ResolvSyn - ANU
Resolvins are fatty acid metabolites and are powerful anti-inflammatory and immunoregulatory lipid mediators. They play an important protective role in chronic inflammatory diseases and sepsis - a life-threatening complication of an infection. Producing resolvins requires the enzymatic metabolism of fish oil's two major omega-3 fatty acids; docosahexaenoic and eicosapentaenoic acid (DHA/EPA). Due to the low availability of resolvins from natural sources and inefficient synthesis methods, we have employed synthetic biology to genetically engineer a novel yeast strain that synthesises DHA/EPA into resolvins. This yeast-based biofactory is fuelled by high yielding DHA/EPA algae to sustainably and affordably produce resolvins.
GMBros - QUT
The oleaginous yeast Yarrowia lipolytica has exhibited notable qualities for industrial use due to the natural hydrolysis of triglycerides into fatty acids and glycerol. The aim of QUT synbio team, GMBrOs is to genetically modify this organism for use as a skincare product, able to pass regulatory requirements for a live therapeutic and be released into the environment safely.
An auxotrophic marker was introduced to prevent GMO escape by knocking out the LEU2 gene, removing the ability for Y. lipolytica to produce leucine. The SUC2 gene from S. cerevisiae was knocked into the LEU2 position on the Y. lipolytica genome by homologous recombination. This allowed the secretion of invertase and utilisation of sucrose as a carbon source by the yeast. By applying sucrose for the biotherapeutic to consume, it will be able to outcompete the native skin microbiome.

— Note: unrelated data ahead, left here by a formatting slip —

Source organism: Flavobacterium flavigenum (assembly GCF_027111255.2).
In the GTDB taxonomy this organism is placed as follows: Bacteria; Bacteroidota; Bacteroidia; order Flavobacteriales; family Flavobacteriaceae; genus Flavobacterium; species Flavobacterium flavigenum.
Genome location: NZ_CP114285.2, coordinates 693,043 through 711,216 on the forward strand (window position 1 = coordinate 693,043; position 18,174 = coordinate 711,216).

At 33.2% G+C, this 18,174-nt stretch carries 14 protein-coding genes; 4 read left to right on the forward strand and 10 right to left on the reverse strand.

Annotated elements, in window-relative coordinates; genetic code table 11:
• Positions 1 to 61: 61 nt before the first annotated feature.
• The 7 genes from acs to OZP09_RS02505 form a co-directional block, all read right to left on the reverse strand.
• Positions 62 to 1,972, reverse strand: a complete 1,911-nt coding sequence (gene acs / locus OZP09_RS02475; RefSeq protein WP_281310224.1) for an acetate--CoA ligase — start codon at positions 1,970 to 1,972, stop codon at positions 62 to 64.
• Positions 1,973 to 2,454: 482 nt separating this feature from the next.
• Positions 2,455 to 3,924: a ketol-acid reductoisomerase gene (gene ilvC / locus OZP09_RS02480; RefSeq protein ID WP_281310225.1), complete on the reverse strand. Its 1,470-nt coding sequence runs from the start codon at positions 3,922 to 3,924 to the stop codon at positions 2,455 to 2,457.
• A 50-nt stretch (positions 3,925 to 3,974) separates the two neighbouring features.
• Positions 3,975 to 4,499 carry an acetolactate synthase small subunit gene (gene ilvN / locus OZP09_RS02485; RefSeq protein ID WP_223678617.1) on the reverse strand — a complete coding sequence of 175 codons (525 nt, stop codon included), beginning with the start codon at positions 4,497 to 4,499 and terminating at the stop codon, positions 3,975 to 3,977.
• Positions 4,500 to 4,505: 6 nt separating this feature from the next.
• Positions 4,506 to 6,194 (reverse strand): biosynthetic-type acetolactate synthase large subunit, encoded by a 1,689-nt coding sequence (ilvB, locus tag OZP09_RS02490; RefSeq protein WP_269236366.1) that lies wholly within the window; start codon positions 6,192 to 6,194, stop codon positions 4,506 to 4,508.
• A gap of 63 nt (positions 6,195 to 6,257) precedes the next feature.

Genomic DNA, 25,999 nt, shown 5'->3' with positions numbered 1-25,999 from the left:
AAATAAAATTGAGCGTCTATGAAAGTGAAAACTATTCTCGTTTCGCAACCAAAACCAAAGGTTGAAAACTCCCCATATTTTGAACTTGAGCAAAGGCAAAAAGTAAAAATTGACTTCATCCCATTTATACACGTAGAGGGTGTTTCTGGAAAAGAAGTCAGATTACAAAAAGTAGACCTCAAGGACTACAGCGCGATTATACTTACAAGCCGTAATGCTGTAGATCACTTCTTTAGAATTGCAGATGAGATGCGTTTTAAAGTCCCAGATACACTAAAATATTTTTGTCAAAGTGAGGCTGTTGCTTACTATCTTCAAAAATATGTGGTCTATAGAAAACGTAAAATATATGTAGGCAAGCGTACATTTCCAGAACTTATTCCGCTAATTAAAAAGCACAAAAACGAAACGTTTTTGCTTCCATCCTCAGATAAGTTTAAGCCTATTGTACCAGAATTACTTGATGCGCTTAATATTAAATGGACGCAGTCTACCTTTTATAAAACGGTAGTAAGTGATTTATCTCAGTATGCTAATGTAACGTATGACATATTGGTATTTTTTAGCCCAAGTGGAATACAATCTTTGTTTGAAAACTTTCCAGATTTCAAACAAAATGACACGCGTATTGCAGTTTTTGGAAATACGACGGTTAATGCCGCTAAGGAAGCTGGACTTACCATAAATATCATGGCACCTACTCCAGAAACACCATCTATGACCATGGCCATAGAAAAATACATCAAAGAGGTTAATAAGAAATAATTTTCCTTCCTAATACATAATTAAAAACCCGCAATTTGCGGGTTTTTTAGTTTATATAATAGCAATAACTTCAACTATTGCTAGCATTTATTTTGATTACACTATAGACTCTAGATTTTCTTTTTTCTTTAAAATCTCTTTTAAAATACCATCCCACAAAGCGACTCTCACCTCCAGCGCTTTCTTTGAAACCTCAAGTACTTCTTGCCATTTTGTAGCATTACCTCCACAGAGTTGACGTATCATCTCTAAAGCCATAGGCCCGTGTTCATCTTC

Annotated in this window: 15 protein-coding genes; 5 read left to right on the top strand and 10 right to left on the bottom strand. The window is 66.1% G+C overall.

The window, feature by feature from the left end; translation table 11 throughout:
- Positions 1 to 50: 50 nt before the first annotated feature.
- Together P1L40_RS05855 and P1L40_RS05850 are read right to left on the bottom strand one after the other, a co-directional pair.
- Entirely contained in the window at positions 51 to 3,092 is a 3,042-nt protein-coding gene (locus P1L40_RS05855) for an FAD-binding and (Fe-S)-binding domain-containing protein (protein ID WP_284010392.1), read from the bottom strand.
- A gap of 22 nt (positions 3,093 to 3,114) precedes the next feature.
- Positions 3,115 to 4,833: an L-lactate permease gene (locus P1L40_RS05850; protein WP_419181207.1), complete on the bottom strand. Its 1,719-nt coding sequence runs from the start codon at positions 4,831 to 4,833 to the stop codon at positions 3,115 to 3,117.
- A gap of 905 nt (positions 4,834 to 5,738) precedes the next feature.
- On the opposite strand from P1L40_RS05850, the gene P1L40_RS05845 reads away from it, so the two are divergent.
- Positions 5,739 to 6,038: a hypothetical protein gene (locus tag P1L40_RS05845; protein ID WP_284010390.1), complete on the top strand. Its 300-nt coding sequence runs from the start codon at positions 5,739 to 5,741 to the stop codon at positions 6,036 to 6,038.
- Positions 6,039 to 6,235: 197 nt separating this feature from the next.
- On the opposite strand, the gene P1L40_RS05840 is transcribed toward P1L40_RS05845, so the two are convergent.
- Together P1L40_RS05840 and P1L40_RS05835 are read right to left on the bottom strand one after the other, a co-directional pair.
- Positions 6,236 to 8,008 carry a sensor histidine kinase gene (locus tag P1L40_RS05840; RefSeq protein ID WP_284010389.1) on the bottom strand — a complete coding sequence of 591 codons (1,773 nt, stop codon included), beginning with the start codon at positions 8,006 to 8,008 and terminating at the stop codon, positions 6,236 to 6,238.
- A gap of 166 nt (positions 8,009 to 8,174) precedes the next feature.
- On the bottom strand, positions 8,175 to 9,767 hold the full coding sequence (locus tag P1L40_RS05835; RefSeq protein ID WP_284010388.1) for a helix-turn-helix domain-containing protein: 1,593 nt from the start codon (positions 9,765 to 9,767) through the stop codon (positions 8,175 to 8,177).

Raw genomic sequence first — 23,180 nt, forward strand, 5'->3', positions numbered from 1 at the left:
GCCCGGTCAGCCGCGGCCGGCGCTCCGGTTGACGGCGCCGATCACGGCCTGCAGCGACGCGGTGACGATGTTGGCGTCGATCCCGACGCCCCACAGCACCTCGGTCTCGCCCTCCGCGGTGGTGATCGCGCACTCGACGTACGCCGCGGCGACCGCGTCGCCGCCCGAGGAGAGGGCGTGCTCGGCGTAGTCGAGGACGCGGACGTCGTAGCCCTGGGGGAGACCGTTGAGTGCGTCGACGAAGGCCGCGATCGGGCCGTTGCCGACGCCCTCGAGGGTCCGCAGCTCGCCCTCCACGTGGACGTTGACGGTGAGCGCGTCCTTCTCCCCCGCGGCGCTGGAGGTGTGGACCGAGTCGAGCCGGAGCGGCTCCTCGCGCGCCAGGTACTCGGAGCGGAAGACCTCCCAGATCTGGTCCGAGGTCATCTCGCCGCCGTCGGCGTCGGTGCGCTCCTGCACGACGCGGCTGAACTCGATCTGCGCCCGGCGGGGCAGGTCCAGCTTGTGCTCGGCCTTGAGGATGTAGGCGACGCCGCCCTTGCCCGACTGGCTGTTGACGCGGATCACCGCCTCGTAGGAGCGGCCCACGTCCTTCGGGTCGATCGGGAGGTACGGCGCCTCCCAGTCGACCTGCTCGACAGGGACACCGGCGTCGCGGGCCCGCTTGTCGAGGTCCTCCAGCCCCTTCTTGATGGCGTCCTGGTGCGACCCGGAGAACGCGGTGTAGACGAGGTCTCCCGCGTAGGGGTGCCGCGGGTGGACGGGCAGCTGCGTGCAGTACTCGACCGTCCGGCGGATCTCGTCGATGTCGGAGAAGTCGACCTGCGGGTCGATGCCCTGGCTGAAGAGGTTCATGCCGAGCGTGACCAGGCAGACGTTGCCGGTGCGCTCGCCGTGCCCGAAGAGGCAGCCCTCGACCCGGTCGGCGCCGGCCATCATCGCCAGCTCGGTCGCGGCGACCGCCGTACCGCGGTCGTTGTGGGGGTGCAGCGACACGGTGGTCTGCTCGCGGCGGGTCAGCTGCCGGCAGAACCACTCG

To test for our strain’s capability for recombinant protein expression, yEGFP was transformed into the pCRISPRyl plasmid Cas9 site by Gibson assembly. Protein expression and SUC2 transformation will be analysed by phenotypic assay and sanger sequencing.
PROTECC Coral - UNSW
PROTECC Coral (Prevent Reactive Oxygen and Thermal Extreme Caused Carking)
The Great Barrier Reef is the world’s largest coral system, integral to Indigenous Australian culture and classified as a World Heritage Site. Rising ocean temperatures have caused several large coral bleaching events, which are attributed to a shift in the symbiotic relationship between coral and microscopic algae species. Heat-induced oxidative stress experienced by algae eventually leads to their expulsion from coral.
PROTECC Coral aims to reduce coral bleaching by increasing the thermotolerance and antioxidant capacity of a common algal symbiont Symbiodinium goreaui. The twofold solution involves introducing small heat shock proteins to prevent protein aggregation, and a glutathione recycling enzyme system to counteract oxidative stress. Experiments and computational modelling were conducted to examine and validate the solution, complemented by considerable outreach, both informing the wider population about synthetic biology and consulting with various stakeholders, including Traditional Owners, to assess the value and impact of the project.
RNA MEChanics - UNSW
Multi-enzyme complexes (MECs) are one of nature's ways of optimising biochemical reactions. We are the RNA MEChanics and aim to custom-design MECs for specific reactions in order to improve their efficiency, yield, and lower cost. We do this by using genetic material (RNA) as a scaffold to bind with high affinity to PUF RNA binding proteins. The modular nature of our model means we can adapt our designs to work with different enzymes from different reaction pathways. We have been testing our system with the biosynthetic pathway for an important redox cofactor F420.
DeNovocastrians - UON